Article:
Game Notes: Spurs at Celtics
Long rest for Spurs’ Big Three? No problem.
The Celtics are on the throne and boast team defense stats that the Spurs have yet to achieve this season. On the other hand, the Spurs have the tradition of excellence that Boston aspires to create. While they were in the role of the chaser, San Antonio is the gold standard that most others aspire to.
The culture of the team is set by Popovich, and it’s easy to see the atmosphere he sets just in the way he handles his pregame press conference. He shoots from the hip in a very stern, all business manner. The grizzled old timer has little patience for questions he deems irrelevant, brushing them off as he sees fit. Pop seems like the neighbor that will keep the ball that flies over the fence. Despite sitting in the second slot in the West, the crotchety Pop isn’t happy as he bemoans his team’s poor defensive field goal percentage.
Doc does his press conference on his side of a curtain that divides the two teams. All of a sudden, while Doc is comparing Rondo to Tony Parker, a face emerges from the side of the curtain. It’s none other than Pop. “That’s bull—-!” He jokingly yells. “Total Bull—!” Therein lies the balance of San Antonio—The ruthless discipline and then the levity. The structure and then the freestyle. Tim Duncan and then Manu Ginobili. The reason why everyone is scared to play them in May.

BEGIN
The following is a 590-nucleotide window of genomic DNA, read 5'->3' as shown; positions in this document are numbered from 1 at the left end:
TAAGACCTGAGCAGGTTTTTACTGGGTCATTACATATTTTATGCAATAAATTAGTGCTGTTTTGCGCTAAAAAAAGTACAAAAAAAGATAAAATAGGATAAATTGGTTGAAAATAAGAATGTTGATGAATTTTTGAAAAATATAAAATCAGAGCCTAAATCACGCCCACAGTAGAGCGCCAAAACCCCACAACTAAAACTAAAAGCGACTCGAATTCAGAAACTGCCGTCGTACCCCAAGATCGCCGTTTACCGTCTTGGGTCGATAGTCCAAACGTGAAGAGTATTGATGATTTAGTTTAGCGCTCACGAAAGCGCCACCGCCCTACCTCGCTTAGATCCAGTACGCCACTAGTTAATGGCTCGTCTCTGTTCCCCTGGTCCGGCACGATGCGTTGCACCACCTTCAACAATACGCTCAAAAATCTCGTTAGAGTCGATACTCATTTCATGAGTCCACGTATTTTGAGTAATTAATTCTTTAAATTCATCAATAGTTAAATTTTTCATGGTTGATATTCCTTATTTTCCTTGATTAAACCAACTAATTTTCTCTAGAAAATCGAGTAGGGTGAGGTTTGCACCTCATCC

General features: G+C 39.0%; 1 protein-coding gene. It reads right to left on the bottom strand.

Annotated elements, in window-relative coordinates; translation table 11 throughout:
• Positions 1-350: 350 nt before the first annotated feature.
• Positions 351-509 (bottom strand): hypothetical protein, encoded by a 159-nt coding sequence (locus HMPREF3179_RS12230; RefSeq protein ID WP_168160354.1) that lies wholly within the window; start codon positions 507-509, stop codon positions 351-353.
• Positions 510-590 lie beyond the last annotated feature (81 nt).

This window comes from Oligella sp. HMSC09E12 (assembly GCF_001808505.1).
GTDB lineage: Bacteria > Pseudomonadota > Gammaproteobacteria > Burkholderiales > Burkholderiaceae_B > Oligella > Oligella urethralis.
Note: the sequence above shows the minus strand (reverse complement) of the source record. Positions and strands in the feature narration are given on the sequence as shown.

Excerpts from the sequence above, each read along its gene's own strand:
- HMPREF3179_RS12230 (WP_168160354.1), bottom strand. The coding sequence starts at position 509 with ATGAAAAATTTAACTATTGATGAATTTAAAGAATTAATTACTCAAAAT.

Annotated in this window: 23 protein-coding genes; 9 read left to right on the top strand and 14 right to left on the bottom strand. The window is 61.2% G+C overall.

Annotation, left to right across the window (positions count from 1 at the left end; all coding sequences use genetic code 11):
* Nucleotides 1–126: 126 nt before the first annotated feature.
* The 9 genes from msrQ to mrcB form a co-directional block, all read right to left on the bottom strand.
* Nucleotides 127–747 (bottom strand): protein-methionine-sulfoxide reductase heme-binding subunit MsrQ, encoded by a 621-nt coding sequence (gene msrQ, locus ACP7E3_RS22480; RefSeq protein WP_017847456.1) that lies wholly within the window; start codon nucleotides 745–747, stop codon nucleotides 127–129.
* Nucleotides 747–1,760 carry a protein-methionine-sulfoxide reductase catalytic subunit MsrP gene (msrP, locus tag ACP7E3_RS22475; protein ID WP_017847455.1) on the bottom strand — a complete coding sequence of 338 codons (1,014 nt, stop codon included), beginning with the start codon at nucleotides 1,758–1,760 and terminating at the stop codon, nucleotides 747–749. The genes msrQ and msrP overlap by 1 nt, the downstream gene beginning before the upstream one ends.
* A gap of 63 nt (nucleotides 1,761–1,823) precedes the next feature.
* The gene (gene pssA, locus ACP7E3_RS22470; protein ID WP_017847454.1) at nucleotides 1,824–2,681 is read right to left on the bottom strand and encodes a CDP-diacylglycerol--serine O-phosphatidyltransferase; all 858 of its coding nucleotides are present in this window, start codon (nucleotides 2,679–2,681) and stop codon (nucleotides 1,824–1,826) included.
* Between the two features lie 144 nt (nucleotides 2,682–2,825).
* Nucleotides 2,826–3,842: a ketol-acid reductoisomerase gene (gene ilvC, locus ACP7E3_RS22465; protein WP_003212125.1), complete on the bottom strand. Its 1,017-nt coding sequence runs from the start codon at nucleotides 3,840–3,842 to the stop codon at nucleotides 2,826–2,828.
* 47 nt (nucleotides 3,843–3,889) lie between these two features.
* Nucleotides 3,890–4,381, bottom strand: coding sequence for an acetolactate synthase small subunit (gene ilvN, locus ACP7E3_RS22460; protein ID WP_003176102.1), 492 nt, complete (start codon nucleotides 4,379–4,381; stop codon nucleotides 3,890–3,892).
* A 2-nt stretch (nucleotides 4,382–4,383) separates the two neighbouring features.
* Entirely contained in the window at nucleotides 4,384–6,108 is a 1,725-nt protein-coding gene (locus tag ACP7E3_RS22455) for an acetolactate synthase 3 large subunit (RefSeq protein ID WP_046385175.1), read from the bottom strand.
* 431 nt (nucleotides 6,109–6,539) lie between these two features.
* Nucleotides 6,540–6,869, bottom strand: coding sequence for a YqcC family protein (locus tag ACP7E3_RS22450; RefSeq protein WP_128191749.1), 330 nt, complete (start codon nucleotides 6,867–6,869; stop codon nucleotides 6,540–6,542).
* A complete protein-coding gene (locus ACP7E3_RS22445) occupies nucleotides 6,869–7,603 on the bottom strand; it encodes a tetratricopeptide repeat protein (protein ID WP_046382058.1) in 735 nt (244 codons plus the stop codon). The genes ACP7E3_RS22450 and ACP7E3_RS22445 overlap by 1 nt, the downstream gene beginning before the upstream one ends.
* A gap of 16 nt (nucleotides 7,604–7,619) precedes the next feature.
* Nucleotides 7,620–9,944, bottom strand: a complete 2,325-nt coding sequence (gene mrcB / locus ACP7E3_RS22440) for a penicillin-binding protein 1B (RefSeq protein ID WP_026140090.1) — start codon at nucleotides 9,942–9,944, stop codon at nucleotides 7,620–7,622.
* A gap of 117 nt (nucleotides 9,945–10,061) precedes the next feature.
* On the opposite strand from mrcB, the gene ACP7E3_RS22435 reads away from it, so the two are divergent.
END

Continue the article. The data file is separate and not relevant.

– Out of the gate, the Celtics are a step slow. This being their third game in four nights, I suppose they can be forgiven for being a little lethargic. Though some of the Celtics lull can be attributed to the Spurs’ methodical play. When San Antonio takes control and dictates the pace of the game, it’s almost beautifully boring. The deliberate place has seemingly lulled the building to sleep. It could be the early start, but you can almost hear a pin drop it’s so quite. Pretty much the opposite of the electric atmosphere of the Lakers game.